I spent all day yesterday in Hendersonville announcing at the Hendersonville Golden Invitational, an annual marching band tournament hosted by the Hendersonville Band of Gold. I've announced every year (except for 2004, the year my son was born a couple of weeks before the tournament) since 2002, when Chris Seger took over as band director.
I spent 11 years in a band program, and I was in marching band for eight of those, four in high school and four in college. It's one of the things I've missed about growing up and being a responsible adult. When Chris asked me to announce in 2002, while incredibly nervous, I was very excited. I hadn't been to a competition since the last one I was in my senior year of high school. It's still a little never wracking at first, but earlier in the day there aren't as many spectators, and really, they're not there to listen to me, so as long as I don't screw something up horribly, it's all good.
This year it was unbearably hot in the press box. I can only imagine how miserable it must have been for the kids in uniform. I know I butchered some of the staff and field commander names, and well as some of the performance selections, but I don't lose sleep about it anymore. I blame the individuals for having oddly spelled or pronounced names. As far as I know there were no major snafus or complications. A scheduling mix-up caused us to get a band on the field about 15 minutes late, but we caught up for the most part. This might have been the fewest number of bands that performed since I started announcing, and Cumberland University didn't perform an exhibition show for the students, so the event ended a little sooner than usual. I was home before 10 p.m., and there's been a year or two when it was after 11:00.
This is usually the first contest each year for a lot of bands, and as such, a lot of the performances weren't as polished or as clean as they might end up in a few weeks.
There were a few performances I thought were pretty generic, something you can almost count on seeing each year. There was a Pirates of the Carribean show, a Bon Jovi show, and, well, one I really can't categorize. Like every year, I printed out a generic script to read, but I ended up using the program instead. One of the bands didn't have their performance listed, so I had to wing it. One of their background props had a bat signal on it, so I announced that they were performing selections from Batman. So of course they opened with Superman before going into Batman. And what was after Batman? Why, Indiana Jones, of course. And they ended on a medley of armed forces marches. So I felt a bit of a fool, but they're the ones who didn't get me their show list, so I didn't feel like a fool for very long. One of the shows that seemed a bit out of place was called "Seattle Grunge" and included Smells Like Teen Spirit by Nirvana, Them Bones by Alice in Chains, Black Hole Sun by Soundgarden, and Even Flow by Pearl Jam. I think it could have been good, but either wasn't arranged well for a small marching band or just wasn't played well.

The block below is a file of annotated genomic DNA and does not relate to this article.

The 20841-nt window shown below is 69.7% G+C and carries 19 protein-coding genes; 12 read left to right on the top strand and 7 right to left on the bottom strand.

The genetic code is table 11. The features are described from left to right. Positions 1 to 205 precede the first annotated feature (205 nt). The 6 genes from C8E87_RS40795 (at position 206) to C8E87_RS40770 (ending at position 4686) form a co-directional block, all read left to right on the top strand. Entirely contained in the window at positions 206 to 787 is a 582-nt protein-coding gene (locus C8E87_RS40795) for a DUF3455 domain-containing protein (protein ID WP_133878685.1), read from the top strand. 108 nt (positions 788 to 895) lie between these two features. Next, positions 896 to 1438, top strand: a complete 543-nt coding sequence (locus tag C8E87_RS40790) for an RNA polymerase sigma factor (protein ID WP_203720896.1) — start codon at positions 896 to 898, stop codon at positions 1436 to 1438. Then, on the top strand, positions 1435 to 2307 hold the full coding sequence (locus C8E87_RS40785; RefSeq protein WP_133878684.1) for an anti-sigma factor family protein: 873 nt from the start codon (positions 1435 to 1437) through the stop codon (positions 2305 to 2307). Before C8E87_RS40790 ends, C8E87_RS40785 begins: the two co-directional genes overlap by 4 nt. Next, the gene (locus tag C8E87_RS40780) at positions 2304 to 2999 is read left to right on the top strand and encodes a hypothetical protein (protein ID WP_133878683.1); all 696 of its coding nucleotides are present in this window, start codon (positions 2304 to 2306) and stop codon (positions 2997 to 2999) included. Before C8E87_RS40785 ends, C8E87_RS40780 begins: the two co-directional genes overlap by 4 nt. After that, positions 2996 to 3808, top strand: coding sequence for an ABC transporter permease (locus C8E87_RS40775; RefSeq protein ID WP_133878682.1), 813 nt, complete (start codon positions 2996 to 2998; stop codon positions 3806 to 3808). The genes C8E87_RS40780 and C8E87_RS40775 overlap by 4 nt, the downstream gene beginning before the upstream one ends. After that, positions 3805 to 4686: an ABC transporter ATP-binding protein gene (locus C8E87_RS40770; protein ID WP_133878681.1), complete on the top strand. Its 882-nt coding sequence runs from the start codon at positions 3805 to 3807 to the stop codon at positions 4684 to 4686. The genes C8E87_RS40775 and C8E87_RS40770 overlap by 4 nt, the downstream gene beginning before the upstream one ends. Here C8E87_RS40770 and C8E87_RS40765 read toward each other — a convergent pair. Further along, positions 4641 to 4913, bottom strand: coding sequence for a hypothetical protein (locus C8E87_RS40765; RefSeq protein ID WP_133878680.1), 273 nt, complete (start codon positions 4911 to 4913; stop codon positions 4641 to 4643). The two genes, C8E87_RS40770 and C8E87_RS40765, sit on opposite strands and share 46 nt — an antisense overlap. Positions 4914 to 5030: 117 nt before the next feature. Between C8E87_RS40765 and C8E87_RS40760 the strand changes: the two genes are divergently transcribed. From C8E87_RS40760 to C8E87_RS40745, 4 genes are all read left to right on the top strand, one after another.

As the bands got bigger and the day wore on, I enjoyed the performances more and more. As always, I was impressed with Gallatin's band. Since the Hendersonville Band of Gold, my alma mater, couldn't compete, I was rooting for Gallatin, my current place of residence.
Since it was such a big part of life growing up and helped make me the man I am today, I'm a big fan of band programs and will support local ones in any way that I can. I hope that my kids grow up to enjoy and appreciate music, and I hope they'll want to at least try an instrument if that option is available to them. If it does interest them when they're older, I'd love to take them to HGI so they can experience it. I look forward to it every year.
Oh, I'll also try and update this post tomorrow with pictures.